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charolyn September 29, 2011 at 7:54 pm

Yes (speaking as a nurse) botulism is scary & my mom poo-poos it, as she did it many years herself and we never got sick.
What I have read though is that our current varieties of tomatoes are less acidic-so that is why it is more of an issue now.
Hopefully Linda above will read this & know if this is correct-I had another question for her too, that boiling the tomatoes first made it safe to then can in a water bath.

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Emily September 29, 2011 at 8:02 pm

That is a good question, Jodi. The changing recommendations reminds me of the ever-changing guidelines for parents! :)

Pick Your Own has a helpful Q&A regarding botulism. http://pickyourown.org/botulism.htm

I was surprised to read how relatively few cases of botulism are reported in the US each year: around 145, of which only 15% are food-borne.

It is definitely something to be aware of and take seriously, but as long as you follow set recipes, procedures, and processing times you should be just fine.

I think the additional advice to boil your canned tomatoes for 10 minutes is good, especially if you are nervous about it.

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jodi September 30, 2011 at 9:28 am

Haha- it’s totally like parenting guidelines :) Or pregnancy dos and don’ts. Hopefully she’ll see this.

I think I did a no-no the other day though: I canned peaches, and was also making salsa at the same time to can. Instead of using concentrated lemon juice, I used some that I had squeezed fresh for the salsa. The instructions I was using didn’t clarify why one versus the other was important. Sooo, now I have seven jars I’m a little paranoid abut. I was thinking of just trying to use them up quickly, like by making a cobbler or a few pies or something.

And I love the pickyouown site! Although that was the one I was using when canning.

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charolyn September 30, 2011 at 10:40 am

I don’t think peaches are an issue-it is tomatoes and vegetables.

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Linda October 1, 2011 at 11:14 pm

You are welcome, Charolyn.
Peaches are a high acid fruit and they do not need any acid added unless it is a fruit salsa or something with ingredients other than the fruit.
It is the salsa that is the concern. I am afraid it is probably unsafe. Only bottled lemon juice is safe to use in salsa unless it also has a lot of vinegar. I am concerned you did not follow a safety tested recipe. If you made up your own, I am assuming it will not be safe to eat… if you will send your recipe I can verify it one way or another. One of the number one guidelines is NEVER make up your own recipes or use one from someone that has no food preservation safety training. Well meaning people write and post all kinds of recipes, but that will not insure they are safe to follow. If you want to use your own recipe, we suggest you freeze it instead.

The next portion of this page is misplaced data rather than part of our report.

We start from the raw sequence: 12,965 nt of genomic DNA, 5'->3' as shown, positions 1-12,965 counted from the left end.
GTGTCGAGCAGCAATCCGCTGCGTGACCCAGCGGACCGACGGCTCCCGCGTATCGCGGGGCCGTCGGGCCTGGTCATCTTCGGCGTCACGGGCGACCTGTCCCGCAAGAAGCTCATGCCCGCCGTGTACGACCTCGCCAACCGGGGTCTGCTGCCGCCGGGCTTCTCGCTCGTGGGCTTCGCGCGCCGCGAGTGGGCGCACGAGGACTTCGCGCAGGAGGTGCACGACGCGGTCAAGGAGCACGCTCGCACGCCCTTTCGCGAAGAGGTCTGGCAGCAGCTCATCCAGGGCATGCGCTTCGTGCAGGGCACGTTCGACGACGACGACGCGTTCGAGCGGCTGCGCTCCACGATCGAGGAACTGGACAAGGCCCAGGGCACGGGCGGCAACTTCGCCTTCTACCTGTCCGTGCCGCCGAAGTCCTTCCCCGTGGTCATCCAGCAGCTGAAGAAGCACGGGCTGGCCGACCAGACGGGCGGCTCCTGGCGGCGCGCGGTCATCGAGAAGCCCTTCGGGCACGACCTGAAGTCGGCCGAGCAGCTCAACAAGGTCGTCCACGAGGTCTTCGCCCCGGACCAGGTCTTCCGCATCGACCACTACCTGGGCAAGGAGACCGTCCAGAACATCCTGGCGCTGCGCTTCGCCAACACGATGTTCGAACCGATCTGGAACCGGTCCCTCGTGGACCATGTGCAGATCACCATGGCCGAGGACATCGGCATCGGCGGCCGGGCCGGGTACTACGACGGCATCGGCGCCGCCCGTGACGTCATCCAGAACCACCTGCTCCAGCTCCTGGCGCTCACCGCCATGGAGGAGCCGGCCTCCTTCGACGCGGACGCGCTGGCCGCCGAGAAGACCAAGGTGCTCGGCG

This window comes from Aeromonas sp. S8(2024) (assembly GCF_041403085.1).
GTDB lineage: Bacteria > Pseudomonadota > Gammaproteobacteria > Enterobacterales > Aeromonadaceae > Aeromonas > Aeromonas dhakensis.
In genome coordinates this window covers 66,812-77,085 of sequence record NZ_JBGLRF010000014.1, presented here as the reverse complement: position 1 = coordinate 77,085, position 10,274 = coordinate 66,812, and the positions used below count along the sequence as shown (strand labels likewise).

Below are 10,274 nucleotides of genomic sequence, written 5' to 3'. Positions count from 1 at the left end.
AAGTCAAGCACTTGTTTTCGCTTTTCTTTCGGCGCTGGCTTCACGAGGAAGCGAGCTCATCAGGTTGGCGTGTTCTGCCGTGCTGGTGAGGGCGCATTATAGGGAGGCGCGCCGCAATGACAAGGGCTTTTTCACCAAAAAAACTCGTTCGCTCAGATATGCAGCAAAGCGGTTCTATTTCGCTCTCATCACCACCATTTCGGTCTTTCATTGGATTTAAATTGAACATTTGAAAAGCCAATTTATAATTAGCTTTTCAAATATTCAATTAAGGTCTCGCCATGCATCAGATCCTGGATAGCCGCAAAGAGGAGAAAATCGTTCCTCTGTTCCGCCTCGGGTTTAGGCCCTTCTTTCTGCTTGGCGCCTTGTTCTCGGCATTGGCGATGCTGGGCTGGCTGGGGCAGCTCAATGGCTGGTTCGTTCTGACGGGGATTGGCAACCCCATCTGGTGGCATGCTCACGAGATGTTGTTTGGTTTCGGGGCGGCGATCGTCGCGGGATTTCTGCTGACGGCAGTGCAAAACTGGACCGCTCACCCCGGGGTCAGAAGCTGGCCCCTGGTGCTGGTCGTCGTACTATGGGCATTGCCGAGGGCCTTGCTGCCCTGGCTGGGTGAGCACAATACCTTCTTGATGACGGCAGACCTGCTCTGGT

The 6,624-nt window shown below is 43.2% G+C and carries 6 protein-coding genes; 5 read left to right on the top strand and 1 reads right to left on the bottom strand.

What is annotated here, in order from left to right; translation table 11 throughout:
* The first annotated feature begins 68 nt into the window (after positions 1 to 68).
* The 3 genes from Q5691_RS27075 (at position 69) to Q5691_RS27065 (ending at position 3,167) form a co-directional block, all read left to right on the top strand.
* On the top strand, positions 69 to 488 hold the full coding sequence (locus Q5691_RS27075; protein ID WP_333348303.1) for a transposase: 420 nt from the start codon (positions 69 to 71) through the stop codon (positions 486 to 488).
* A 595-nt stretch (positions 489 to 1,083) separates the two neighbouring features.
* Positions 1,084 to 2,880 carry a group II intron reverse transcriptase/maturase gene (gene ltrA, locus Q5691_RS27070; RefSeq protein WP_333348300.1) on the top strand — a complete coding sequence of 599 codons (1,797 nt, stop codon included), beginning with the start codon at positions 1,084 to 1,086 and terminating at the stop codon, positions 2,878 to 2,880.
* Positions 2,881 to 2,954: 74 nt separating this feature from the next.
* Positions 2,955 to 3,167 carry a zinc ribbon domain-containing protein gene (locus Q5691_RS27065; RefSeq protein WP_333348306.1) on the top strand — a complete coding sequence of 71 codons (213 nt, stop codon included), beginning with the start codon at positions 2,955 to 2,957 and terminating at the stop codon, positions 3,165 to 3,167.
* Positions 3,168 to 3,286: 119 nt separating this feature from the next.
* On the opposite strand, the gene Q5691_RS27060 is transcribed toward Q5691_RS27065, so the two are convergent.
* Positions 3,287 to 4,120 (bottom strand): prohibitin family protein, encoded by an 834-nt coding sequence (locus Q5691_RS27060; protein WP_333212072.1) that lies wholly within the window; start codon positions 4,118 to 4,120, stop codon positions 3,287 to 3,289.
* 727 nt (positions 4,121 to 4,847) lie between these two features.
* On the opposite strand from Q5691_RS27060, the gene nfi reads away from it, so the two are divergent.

I am truly wanting to be sure you and your loved ones are safe ! Please, don’t take any of this as me being critical. I hope to insure your safety, as well as loss of your time, energy, and money involved in canning.
Truly,
Linda

jodi October 3, 2011 at 10:24 am

Well, I simmered the salsa for a few hours first before canning, so it wasn’t canned raw. And the recipe I used was a variation on one I got from pickyourown.com. I don’t remember if the author specified bottled vs. fresh lemon juice.

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Linda September 29, 2011 at 4:16 pm

You must have bottled lemon juice, and not fresh, as fresh are not acidic enough. Please, check the Univ. of Georgia website or a current Ball Blue Book. Some universities are now saying 90 min. not just 85. It is better, in my opinion, to use current methods and use a pressure canner for totmatoes.
There is a potential of botulism with improperly acidified tomatoes.
The same thing will hold true for the person using less processing time than called for. The 85 min. guideline has been in effect for many years now.

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charolyn September 29, 2011 at 7:51 pm

A few years ago (but maybe 10 now!) I read that you can still can in a water bath if you boil the tomatoes first for a certain period of time. Is that still considered safe & how long do you boil for?
Personally I freeze, as canning is too much work for me.

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Emily September 29, 2011 at 8:06 pm

I edited the post to 4 T. vinegar. Thanks for the input.

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Linda September 29, 2011 at 10:07 pm

Thank you, Emily, for correcting the amount of vinegar to add. We don’t suggest the vinegar mostly due to the flavor it gives them.
I was glad to see you said to store the jars with no rings on them. The only purpose of the ring is to hold it on during processing.
You can heat the tomatoes first, but it depends upon the size of the pieces of tomatoes as to how long they are processed. Also, some foods will vary on the processing times if it is a hot pack or a raw packed food.
What we at the extension office like to recommend is the hot packed, crushed tomatoes.
You don’t get nearly as much floating of the tomatoes when you follow that method.